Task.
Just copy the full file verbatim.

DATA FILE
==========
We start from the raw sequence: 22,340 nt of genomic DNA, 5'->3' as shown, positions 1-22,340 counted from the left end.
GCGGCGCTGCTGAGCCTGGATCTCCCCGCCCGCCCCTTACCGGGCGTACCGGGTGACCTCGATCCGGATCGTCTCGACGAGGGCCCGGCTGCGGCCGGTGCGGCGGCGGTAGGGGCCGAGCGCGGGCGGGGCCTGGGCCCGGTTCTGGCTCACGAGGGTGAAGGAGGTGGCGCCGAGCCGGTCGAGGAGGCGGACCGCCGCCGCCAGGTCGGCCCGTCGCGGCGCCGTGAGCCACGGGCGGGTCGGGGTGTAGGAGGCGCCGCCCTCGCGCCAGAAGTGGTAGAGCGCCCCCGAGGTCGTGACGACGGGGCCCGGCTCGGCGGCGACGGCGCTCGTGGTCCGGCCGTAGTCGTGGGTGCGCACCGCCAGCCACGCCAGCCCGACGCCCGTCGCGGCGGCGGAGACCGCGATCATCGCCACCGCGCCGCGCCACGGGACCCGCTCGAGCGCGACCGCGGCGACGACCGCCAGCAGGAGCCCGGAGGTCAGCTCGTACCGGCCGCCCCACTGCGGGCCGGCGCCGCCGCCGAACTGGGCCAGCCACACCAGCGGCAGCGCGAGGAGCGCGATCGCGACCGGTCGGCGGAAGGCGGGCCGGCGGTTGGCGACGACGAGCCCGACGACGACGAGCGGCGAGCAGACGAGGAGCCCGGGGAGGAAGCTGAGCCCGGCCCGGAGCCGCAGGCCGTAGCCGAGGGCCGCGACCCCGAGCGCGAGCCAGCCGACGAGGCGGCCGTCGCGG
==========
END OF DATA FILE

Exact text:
We start from the raw sequence: 22,340 nt of genomic DNA, 5'->3' as shown, positions 1-22,340 counted from the left end.
GCGGCGCTGCTGAGCCTGGATCTCCCCGCCCGCCCCTTACCGGGCGTACCGGGTGACCTCGATCCGGATCGTCTCGACGAGGGCCCGGCTGCGGCCGGTGCGGCGGCGGTAGGGGCCGAGCGCGGGCGGGGCCTGGGCCCGGTTCTGGCTCACGAGGGTGAAGGAGGTGGCGCCGAGCCGGTCGAGGAGGCGGACCGCCGCCGCCAGGTCGGCCCGTCGCGGCGCCGTGAGCCACGGGCGGGTCGGGGTGTAGGAGGCGCCGCCCTCGCGCCAGAAGTGGTAGAGCGCCCCCGAGGTCGTGACGACGGGGCCCGGCTCGGCGGCGACGGCGCTCGTGGTCCGGCCGTAGTCGTGGGTGCGCACCGCCAGCCACGCCAGCCCGACGCCCGTCGCGGCGGCGGAGACCGCGATCATCGCCACCGCGCCGCGCCACGGGACCCGCTCGAGCGCGACCGCGGCGACGACCGCCAGCAGGAGCCCGGAGGTCAGCTCGTACCGGCCGCCCCACTGCGGGCCGGCGCCGCCGCCGAACTGGGCCAGCCACACCAGCGGCAGCGCGAGGAGCGCGATCGCGACCGGTCGGCGGAAGGCGGGCCGGCGGTTGGCGACGACGAGCCCGACGACGACGAGCGGCGAGCAGACGAGGAGCCCGGGGAGGAAGCTGAGCCCGGCCCGGAGCCGCAGGCCGTAGCCGAGGGCCGCGACCCCGAGCGCGAGCCAGCCGACGAGGCGGCCGTCGCGG